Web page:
A popular 2010 study claiming minimum-wage hikes do not cause ‘economic shocks’ has just been reanalyzed and overturned
HONOLULU, May 17, 2022 >> The consensus in Hawaii seems to be that Gov. David Ige will sign HB2510, raising the state’s hourly minimum wage from $10.10 to $18 over the next six years. But maybe new research by one of the nation’s leading minimum-wage researchers will help change his mind.
Economist David Neumark, along with colleagues Priyaranjan Jha and Antonio Rodriguez-Lopez, all of the University of California, Irvine, recently examined a popular 2010 paper often cited in defense of minimum-wage increases and found its methodology to be inadequate and its conclusion erroneous.
As Neumark, Jha and Rodriguez-Lopez explain in their study — “What’s across the Border? Re-Evaluating the Cross-Border Evidence on Minimum Wage Effects,” published just this month — it can be useful to estimate the “economic shocks” of minimum-wage increases by comparing changes in “local economic areas” that span state borders, since this allows researchers to separate the actual effects of minimum wages from other changes in local economic conditions.
However, they say, the 2010 paper examining employment in restaurants and other low-wage sectors used “local economic areas” made up of pairs of counties on opposite sides of state borders, without regard to whether their economies were related. As a result, the 2010 paper concluded that minimum wage increases on one side of the border did not reduce employment there in the targeted sectors.
Neumark’s new study, on the other hand, used a more natural definition for local economic areas — commuting zones that span state borders.
In an email to the Grassroot Institute of Hawaii, Neumark said commuting zones are a much more compelling way to control for economic shocks because they are defined as “common economic areas.” Some of the county pairs in the 2010 study, by comparison, “may be economically unrelated and hence not serve as good controls. Indeed, as the [new] paper notes, some of the authors of the 2010 study have made this very argument.”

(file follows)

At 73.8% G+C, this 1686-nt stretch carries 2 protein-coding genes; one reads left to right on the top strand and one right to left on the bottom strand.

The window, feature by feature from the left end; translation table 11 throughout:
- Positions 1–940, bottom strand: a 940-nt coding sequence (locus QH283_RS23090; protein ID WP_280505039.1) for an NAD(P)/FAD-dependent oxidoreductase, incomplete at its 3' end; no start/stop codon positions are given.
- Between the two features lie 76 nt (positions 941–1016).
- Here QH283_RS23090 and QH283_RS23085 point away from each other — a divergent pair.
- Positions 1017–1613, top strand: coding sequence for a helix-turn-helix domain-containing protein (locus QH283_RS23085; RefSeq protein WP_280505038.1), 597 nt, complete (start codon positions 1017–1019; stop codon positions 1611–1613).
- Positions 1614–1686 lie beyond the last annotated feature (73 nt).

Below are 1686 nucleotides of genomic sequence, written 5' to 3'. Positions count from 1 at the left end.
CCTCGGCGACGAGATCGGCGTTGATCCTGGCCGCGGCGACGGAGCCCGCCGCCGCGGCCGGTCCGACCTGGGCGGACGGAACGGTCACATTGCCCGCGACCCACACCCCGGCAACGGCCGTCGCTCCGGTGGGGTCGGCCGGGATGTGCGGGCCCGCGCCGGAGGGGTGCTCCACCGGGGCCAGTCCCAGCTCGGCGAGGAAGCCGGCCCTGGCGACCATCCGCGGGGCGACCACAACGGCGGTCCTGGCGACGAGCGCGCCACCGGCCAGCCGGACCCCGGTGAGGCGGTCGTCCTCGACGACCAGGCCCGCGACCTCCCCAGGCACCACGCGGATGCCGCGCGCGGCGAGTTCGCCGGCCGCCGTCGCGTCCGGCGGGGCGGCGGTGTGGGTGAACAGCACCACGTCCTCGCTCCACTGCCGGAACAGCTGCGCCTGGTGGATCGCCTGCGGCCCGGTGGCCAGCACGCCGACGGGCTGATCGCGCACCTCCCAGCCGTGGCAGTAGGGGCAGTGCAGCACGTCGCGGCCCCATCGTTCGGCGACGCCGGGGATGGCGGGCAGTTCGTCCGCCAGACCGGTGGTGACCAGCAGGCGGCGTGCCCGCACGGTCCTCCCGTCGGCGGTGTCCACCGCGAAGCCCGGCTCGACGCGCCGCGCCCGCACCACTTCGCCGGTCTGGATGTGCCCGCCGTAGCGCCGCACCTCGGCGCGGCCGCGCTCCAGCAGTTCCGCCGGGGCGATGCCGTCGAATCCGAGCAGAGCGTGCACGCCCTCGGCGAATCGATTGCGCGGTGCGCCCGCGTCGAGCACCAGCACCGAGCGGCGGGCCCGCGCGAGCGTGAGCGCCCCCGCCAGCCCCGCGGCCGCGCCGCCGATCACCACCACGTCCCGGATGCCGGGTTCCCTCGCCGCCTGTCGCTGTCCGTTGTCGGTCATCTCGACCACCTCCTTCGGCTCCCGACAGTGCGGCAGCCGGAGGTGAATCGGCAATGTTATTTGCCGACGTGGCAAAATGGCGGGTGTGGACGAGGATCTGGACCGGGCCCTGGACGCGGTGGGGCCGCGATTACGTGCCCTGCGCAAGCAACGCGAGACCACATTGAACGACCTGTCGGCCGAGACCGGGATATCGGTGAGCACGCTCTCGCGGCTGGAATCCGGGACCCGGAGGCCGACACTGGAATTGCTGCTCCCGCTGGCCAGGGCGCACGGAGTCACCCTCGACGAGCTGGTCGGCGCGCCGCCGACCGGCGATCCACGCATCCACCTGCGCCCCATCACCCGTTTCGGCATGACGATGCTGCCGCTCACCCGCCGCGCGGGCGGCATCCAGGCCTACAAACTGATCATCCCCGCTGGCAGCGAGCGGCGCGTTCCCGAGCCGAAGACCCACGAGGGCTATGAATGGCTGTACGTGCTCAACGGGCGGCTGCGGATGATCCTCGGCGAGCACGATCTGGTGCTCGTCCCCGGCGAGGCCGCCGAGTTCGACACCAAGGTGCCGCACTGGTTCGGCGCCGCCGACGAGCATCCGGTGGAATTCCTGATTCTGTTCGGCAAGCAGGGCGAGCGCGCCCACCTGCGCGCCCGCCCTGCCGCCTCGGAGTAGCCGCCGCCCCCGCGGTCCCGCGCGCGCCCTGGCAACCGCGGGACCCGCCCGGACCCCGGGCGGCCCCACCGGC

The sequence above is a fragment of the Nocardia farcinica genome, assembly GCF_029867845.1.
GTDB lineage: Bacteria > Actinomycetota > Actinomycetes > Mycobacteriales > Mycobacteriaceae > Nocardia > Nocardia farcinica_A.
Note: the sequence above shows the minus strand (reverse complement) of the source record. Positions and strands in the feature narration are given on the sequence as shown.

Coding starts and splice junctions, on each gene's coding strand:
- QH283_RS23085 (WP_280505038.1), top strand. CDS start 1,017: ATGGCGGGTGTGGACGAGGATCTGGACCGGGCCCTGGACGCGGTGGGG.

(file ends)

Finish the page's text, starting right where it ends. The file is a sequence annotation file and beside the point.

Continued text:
Neumark’s new study explains that commuting zones are groups of counties with strong commuting ties based on U.S. Census journey-to-work data. Specifically, they are intended for use as spatial measures of local labor markets, which is “not necessarily the case for county pairs: Even if they are contiguous, two isolated U.S. counties may share little or no commuting and economic activity.”
Thus, Neumark’s new study overturns the results of the 2010 study, finding that the evidence points rather sharply toward restaurant employment declines in response to higher minimum wage.
“In the short run,” Neumark said by email, “the evidence indicates that a 10% increase in the minimum wage reduces employment by 2.4%, and in the longer run by 6.9%.”
Keli‘i Akina, Grassroot Institute of Hawaii president and CEO, said he hopes Ige will take a little more time to study this latest minimum-wage research before deciding on whether to sign HB2510 into law.
“Gov. Ige has qualified economic advisers with whom he can discuss this,” Akina said. “I urge them all to read professor Neumark’s latest research so they can see for themselves that we simply must not enact the drastic wage increase that HB2510 calls for.”
He continued: “There are many ways to help lower-income people increase their purchasing power and improve their standard of living, but increasing the state’s minimum wage isn’t one of them. If the governor wants more information about those other ways, the institute would be happy to offer suggestions, many of which are included in our 2020 report ‘Road map to prosperity: How Hawaii can recover and even excel after the coronavirus lockdowns.’”
Akina hosted Neumark — one of the top 5% of published economists in the U.S. based on the number of his distinct works, citations and other criteria — on his “Hawaii Together” program in March on ThinkTech Hawaii to talk about the minimum wage, which you can view here. Akina also wrote two “President’s Corner” columns on the issue, here and here.
You can read the institute’s testimony on HB2510 here. And institute policy researcher Jensen Ahokovi produced an outstanding commentary on the issue, “Five myths about the minimum wage.”
 David Neumark, Priyaranjan Jha and Antonio Rodriguez-Lopez, “What’s across the Border? Re-Evaluating the Cross-Border Evidence on Minimum Wage Effects,” IZA Institute of Labor Economics, May 2022.
 Arindrajit Dube, T. William Lester and Michael Reich, “Minimum Wage Effects Across State Borders: Estimates Using Contiguous Counties,” The Review of Economics and Statistics, November 2010. See also irle.berkeley.edu/files/2010/Minimum-Wage-Effects-Across-State-Borders.pdf.